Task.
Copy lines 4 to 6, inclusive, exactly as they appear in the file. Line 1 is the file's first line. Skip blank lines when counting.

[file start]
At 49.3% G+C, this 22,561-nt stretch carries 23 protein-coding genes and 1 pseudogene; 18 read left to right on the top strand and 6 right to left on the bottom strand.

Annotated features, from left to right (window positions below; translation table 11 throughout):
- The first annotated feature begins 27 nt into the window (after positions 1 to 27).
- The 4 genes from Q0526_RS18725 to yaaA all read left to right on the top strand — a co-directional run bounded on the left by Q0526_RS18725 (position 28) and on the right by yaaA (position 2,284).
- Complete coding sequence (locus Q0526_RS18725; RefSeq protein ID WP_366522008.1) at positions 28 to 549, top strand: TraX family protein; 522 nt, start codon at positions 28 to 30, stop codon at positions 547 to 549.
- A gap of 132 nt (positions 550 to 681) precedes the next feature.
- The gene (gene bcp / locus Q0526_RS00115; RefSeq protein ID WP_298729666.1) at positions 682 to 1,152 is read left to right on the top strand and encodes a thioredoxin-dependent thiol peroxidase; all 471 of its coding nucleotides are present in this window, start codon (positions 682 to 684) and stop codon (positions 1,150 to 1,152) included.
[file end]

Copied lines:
- The 4 genes from Q0526_RS18725 to yaaA all read left to right on the top strand — a co-directional run bounded on the left by Q0526_RS18725 (position 28) and on the right by yaaA (position 2,284).
- Complete coding sequence (locus Q0526_RS18725; RefSeq protein ID WP_366522008.1) at positions 28 to 549, top strand: TraX family protein; 522 nt, start codon at positions 28 to 30, stop codon at positions 547 to 549.
- A gap of 132 nt (positions 550 to 681) precedes the next feature.